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Indiana, PA: Mentally Ill Man Charged With Beating His Mother to Death Has Slim Chance of Being Deemed Competent For Trial

April 18, 2017

Todd Walters, an Indiana, PA resident, is charged with one count each of criminal homicide and aggravated assault in the Feb. 20, 2015, death of Shirey Walters, a former dean at the Indiana University of Pennsylvania, in their home along Diamond Avenue in Indiana.

 

Dr. Clarence Watson, J.D., M.D., a forensic psychiatrist, testified that Todd Walters, 38 years of age, has severe paranoid schizophrenia and has believed for two years that his mother, Ruth Shirey, is still alive and taking part in a conspiracy against him.

 

President Judge William Martin in the Common Pleas Court of Indiana County denied the dismissal of the criminal charges in the case but said he would reconvene in a years time to consider defense Attorney Leonard Ambrose’s request to divert Walters to a less secure mental health facility and civil, rather than criminal, commitment under the state’s Mental Health Procedures Act. If Walters still exhibits his delusional belief systems at that time, it is likely that the criminal charges will be dropped. 

 

Attorney Ambrose had Walters on the stand for two hours as he examined him on his delusional belief systems, ranging from voices speaking to him through electrical devices and telling him that he is being tested by the Government in order to join "military special ops" teams to the belief that his mother is still alive and part of a conspiracy to frame him for her murder.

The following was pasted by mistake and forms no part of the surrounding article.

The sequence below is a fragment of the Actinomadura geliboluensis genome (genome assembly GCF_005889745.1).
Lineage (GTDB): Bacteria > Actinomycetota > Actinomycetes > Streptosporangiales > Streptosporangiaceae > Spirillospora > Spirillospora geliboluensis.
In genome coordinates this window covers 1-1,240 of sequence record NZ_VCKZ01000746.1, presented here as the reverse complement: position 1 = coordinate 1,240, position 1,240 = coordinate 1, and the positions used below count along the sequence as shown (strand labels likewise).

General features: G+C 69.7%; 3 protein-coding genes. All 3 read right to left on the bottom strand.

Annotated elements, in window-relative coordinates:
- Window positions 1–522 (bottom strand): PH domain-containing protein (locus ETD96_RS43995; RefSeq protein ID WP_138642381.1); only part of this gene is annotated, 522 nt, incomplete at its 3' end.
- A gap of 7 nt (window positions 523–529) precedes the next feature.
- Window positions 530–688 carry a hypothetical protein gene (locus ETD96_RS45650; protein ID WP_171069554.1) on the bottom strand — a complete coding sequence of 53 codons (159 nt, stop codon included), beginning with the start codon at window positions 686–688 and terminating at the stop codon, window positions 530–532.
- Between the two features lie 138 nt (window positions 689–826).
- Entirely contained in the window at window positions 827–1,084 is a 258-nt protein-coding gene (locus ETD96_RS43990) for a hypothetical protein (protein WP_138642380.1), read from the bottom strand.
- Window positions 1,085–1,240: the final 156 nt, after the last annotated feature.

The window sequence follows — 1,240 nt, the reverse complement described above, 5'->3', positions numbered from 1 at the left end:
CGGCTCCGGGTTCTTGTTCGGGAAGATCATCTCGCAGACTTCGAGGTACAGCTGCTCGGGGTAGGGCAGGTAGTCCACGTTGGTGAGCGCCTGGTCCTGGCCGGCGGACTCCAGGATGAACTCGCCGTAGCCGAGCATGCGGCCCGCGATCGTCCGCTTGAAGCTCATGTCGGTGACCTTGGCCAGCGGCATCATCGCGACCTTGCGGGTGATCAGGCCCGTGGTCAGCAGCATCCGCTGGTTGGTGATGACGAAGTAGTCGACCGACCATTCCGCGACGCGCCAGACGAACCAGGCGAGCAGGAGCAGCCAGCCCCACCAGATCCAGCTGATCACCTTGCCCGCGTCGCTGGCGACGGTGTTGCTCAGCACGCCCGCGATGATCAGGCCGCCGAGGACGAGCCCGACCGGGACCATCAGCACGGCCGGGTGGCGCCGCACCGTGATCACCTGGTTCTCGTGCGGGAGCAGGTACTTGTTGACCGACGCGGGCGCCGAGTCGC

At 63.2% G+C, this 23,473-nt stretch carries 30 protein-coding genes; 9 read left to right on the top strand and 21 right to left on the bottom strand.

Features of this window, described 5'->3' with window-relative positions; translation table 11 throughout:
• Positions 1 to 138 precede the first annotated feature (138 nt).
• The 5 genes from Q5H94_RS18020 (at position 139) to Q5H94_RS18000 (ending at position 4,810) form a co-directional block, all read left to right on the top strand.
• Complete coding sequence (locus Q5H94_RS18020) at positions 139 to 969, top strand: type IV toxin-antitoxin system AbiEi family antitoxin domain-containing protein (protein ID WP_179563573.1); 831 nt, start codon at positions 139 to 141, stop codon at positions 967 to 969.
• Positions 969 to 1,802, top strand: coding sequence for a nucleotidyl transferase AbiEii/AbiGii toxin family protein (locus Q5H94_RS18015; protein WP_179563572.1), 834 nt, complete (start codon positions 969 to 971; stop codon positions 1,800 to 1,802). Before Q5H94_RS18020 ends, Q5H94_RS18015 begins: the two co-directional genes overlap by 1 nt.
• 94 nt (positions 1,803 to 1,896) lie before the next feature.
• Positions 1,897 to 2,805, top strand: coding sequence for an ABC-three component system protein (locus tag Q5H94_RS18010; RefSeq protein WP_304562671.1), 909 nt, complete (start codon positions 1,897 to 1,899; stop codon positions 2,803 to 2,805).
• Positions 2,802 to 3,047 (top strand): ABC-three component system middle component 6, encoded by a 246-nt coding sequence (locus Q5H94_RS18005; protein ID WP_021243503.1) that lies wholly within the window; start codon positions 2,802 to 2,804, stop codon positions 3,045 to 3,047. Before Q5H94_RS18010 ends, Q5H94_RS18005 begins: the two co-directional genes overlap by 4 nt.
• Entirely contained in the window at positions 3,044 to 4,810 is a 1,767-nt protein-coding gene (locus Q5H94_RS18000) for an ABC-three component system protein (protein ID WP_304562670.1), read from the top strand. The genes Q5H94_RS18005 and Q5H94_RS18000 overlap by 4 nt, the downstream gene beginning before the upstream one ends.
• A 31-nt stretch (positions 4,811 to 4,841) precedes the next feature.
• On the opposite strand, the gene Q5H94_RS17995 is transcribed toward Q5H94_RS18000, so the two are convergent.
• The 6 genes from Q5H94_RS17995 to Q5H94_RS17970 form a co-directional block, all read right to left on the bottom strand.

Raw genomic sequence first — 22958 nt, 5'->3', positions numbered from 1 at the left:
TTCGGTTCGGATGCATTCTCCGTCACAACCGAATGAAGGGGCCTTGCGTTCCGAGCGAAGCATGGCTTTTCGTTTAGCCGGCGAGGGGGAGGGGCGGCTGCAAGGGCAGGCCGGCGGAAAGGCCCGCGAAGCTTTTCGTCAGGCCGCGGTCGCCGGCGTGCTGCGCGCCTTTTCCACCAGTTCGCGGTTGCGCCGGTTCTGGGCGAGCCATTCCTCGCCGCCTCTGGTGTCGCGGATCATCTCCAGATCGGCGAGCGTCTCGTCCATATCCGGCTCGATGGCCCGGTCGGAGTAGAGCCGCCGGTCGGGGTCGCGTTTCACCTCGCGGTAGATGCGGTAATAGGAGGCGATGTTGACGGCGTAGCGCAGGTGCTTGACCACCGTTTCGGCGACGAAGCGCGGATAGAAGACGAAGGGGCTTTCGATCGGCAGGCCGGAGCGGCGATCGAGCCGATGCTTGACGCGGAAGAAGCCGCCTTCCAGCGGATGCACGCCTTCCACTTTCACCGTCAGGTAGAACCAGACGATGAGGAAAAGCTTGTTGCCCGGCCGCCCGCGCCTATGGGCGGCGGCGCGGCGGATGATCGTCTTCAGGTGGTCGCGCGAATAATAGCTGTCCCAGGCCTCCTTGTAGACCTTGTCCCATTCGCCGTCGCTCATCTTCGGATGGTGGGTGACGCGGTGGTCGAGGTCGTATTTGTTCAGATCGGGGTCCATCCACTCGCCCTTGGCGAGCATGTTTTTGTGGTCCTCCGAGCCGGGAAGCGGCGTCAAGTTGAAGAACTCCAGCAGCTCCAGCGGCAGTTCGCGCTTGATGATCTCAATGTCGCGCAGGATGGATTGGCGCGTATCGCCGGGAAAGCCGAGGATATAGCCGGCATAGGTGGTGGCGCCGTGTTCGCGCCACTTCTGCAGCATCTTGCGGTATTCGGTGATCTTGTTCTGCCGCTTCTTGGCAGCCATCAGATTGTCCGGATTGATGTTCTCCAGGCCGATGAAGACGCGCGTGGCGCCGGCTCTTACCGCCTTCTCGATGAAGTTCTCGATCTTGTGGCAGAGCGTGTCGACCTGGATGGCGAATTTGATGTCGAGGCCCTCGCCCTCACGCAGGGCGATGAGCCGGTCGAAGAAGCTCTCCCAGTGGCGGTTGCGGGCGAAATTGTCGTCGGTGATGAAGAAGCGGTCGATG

At one point, Ambrose confronted Walters with a series of letters he sent to him. All of which showed just how delusional his belief system had become, as he was asking for Attorney Ambrose to get a private investigator to search for his mother just 18 days after the State deemed him "in remission." 

 

Ambrose also played a risky hand by playing in to Walters' beliefs, sending him a letter asking how he should go about finding his mother and just what exactly he thinks she is doing. Walters' response was matter-of-fact, stating that he'd hope a hot shot Attorney would know how to find someone.

 

In fact, Walters recently filed a complaint to the disciplinary board against Ambrose for refusing to attempt to find his mother which was quickly dismissed. 

 

 

 

 

By the end of the hearing, the judge sided with Dr. Watson and Attorney Ambrose, deciding that Walters is in no condition to stand trial. A year from now, the criminal charges could be dropped and Walters could be getting the treatment he so desperately needs in a better facility through a civil commitment. 

 

 

For more information, check out this article in the Indiana Gazette by Chauncey Ross.

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